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Name: Tyler M.
Status: Student
Age: 16
Location: N/A
Country: N/A
Date: March 2004


Question:
Why doesn't DNA take genetic information into the cytosol? Why does it have to transfer it to mRNA?



Replies:
Answer: Think of the DNA as a reference book or encyclopedia that may not be taken out of the library - partly because it is too big and heavy, and partly because other users will need to refer to the encyclopedia. They may need to consult the same article you are interested in or another article. When you find an article in the encyclopedia that you need to make use of, you make a photocopy of just the pages you need or you sit in the library and write your own notes to take with you.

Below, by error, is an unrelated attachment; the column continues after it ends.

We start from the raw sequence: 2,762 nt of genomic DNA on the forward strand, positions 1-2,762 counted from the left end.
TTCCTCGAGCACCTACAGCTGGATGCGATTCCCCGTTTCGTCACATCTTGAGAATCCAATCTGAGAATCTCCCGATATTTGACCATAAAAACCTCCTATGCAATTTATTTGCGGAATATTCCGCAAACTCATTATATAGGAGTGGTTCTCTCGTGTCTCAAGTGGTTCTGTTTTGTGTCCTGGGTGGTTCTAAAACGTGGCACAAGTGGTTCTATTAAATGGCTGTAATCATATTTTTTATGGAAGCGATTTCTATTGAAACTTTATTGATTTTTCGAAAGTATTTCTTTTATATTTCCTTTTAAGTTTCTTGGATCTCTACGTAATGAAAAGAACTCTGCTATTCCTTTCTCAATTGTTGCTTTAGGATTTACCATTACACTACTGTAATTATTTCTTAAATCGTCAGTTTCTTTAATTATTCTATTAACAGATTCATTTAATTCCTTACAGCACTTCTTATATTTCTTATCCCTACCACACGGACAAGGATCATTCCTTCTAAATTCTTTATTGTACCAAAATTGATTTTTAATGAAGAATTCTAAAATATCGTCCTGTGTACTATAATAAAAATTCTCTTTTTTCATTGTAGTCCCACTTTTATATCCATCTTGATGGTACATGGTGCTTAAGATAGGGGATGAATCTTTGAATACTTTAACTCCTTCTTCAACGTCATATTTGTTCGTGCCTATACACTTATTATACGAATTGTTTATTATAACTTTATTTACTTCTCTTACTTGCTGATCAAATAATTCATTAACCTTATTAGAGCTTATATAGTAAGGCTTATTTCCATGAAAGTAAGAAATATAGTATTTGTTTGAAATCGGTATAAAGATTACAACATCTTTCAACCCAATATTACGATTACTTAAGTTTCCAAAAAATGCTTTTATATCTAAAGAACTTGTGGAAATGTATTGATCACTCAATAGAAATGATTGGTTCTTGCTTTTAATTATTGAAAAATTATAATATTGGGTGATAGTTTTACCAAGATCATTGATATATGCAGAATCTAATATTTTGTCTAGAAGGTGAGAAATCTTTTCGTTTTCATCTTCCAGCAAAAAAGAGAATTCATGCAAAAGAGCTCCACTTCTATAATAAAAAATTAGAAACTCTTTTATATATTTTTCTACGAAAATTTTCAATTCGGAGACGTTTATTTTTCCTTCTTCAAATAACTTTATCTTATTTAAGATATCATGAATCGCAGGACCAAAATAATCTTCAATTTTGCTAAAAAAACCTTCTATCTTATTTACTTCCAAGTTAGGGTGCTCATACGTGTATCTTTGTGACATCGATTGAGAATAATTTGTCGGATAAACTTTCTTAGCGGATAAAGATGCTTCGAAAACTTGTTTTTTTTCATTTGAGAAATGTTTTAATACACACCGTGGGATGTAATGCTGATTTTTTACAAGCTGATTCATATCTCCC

DNA molecules are extremely large, too large to travel into the cytoplasm. Each chromosome contains just one long, long molecule of DNA. Many genes are found along the length of this one DNA molecule. When one of these genes exerts its genetic control by producing a gene product, it does so by making a copy of its genetic message in the form of mRNA. Some genes are constantly making mRNA, in order to produce a constant supply of the protein gene product. Other genes are transcribed into mRNA only occasionally or only in certain cells of the body.

The mRNA is a small molecule, representing just one gene, not a whole chromosome. The mRNA travels through the nuclear membrane to the cytoplasm, where it is used to manufacture the protein product. Meanwhile the huge DNA molecule remains behind in the nucleus and is available for making more mRNA copies of the same gene and of the many other genes along its length.

Sarina Kopinsky, MSc, H.Dip.Ed.



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